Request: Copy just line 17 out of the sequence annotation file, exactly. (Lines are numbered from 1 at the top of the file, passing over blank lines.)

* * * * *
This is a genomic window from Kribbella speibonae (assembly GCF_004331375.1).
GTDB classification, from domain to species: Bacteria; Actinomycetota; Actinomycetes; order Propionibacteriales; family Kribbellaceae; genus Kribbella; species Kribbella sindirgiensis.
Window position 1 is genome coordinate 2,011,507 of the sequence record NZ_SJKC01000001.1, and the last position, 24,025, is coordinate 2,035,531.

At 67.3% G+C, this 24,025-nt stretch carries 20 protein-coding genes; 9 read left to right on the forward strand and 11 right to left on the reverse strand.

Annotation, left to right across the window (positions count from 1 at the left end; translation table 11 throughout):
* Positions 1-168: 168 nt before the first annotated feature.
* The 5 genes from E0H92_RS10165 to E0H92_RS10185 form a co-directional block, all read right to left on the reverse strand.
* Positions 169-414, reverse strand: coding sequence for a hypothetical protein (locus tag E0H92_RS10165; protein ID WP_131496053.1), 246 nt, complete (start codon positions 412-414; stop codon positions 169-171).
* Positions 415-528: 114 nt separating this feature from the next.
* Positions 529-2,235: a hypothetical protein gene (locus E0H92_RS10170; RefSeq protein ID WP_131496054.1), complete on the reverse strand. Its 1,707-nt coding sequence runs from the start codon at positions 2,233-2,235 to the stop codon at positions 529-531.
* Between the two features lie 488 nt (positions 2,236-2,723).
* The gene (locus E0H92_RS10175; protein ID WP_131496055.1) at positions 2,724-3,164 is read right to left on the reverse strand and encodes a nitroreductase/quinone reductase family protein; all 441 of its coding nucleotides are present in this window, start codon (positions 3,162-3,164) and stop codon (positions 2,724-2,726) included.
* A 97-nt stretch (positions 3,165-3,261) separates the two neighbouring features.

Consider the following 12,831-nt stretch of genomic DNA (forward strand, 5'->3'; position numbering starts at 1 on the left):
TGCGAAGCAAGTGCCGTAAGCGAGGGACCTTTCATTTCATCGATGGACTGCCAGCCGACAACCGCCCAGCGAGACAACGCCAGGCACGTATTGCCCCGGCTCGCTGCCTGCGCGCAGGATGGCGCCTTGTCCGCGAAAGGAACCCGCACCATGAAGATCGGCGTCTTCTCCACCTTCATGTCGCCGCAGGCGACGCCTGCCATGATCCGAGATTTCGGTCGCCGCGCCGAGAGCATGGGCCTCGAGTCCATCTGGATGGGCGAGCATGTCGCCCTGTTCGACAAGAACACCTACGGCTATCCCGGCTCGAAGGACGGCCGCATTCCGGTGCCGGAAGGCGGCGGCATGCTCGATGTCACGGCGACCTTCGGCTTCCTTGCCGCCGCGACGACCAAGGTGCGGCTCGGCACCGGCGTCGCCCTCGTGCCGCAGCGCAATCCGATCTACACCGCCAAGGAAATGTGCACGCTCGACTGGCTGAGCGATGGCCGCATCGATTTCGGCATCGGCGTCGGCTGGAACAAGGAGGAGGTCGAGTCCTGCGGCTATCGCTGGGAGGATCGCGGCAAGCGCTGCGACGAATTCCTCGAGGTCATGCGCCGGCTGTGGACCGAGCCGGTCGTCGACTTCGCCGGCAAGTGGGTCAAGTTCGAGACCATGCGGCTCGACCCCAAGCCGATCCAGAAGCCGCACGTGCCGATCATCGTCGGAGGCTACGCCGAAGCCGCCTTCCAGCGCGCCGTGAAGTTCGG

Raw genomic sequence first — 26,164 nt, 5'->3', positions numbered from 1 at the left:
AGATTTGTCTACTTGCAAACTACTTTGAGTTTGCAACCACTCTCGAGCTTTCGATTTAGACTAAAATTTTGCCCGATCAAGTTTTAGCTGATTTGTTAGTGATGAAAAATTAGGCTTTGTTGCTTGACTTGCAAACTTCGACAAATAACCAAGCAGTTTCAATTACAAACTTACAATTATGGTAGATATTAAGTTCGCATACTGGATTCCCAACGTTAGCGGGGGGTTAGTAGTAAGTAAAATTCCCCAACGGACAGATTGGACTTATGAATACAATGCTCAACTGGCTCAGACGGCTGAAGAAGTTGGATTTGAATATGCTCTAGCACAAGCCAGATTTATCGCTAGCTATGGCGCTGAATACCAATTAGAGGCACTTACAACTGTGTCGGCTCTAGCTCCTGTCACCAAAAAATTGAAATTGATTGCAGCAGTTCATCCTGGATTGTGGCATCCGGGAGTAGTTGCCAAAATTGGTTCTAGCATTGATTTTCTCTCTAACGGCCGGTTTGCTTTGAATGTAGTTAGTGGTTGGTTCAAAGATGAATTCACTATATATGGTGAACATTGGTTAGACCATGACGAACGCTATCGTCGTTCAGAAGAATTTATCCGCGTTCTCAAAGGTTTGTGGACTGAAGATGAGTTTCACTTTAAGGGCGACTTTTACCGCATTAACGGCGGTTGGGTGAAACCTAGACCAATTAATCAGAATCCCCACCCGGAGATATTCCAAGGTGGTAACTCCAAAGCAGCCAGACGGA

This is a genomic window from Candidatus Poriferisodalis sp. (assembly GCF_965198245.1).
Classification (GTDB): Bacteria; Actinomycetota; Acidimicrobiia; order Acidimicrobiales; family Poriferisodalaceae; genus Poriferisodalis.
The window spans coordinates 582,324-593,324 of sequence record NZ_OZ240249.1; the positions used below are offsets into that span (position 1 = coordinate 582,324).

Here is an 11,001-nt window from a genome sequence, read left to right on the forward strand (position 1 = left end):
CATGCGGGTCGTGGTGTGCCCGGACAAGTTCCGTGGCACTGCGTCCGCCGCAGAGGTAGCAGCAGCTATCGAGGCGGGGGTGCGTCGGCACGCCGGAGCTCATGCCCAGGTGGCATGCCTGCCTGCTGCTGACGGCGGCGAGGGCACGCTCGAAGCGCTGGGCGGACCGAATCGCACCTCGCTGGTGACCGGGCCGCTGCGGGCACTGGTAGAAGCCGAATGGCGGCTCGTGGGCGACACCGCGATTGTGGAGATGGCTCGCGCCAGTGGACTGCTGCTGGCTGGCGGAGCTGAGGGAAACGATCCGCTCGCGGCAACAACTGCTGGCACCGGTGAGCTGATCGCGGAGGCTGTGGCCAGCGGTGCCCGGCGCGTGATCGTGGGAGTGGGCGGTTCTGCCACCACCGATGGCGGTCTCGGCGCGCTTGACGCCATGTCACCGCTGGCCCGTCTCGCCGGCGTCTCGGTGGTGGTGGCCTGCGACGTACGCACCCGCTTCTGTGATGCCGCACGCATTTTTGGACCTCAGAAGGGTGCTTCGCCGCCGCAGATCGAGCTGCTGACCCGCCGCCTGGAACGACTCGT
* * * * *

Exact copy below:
AGATTTGTCTACTTGCAAACTACTTTGAGTTTGCAACCACTCTCGAGCTTTCGATTTAGACTAAAATTTTGCCCGATCAAGTTTTAGCTGATTTGTTAGTGATGAAAAATTAGGCTTTGTTGCTTGACTTGCAAACTTCGACAAATAACCAAGCAGTTTCAATTACAAACTTACAATTATGGTAGATATTAAGTTCGCATACTGGATTCCCAACGTTAGCGGGGGGTTAGTAGTAAGTAAAATTCCCCAACGGACAGATTGGACTTATGAATACAATGCTCAACTGGCTCAGACGGCTGAAGAAGTTGGATTTGAATATGCTCTAGCACAAGCCAGATTTATCGCTAGCTATGGCGCTGAATACCAATTAGAGGCACTTACAACTGTGTCGGCTCTAGCTCCTGTCACCAAAAAATTGAAATTGATTGCAGCAGTTCATCCTGGATTGTGGCATCCGGGAGTAGTTGCCAAAATTGGTTCTAGCATTGATTTTCTCTCTAACGGCCGGTTTGCTTTGAATGTAGTTAGTGGTTGGTTCAAAGATGAATTCACTATATATGGTGAACATTGGTTAGACCATGACGAACGCTATCGTCGTTCAGAAGAATTTATCCGCGTTCTCAAAGGTTTGTGGACTGAAGATGAGTTTCACTTTAAGGGCGACTTTTACCGCATTAACGGCGGTTGGGTGAAACCTAGACCAATTAATCAGAATCCCCACCCGGAGATATTCCAAGGTGGTAACTCCAAAGCAGCCAGACGGA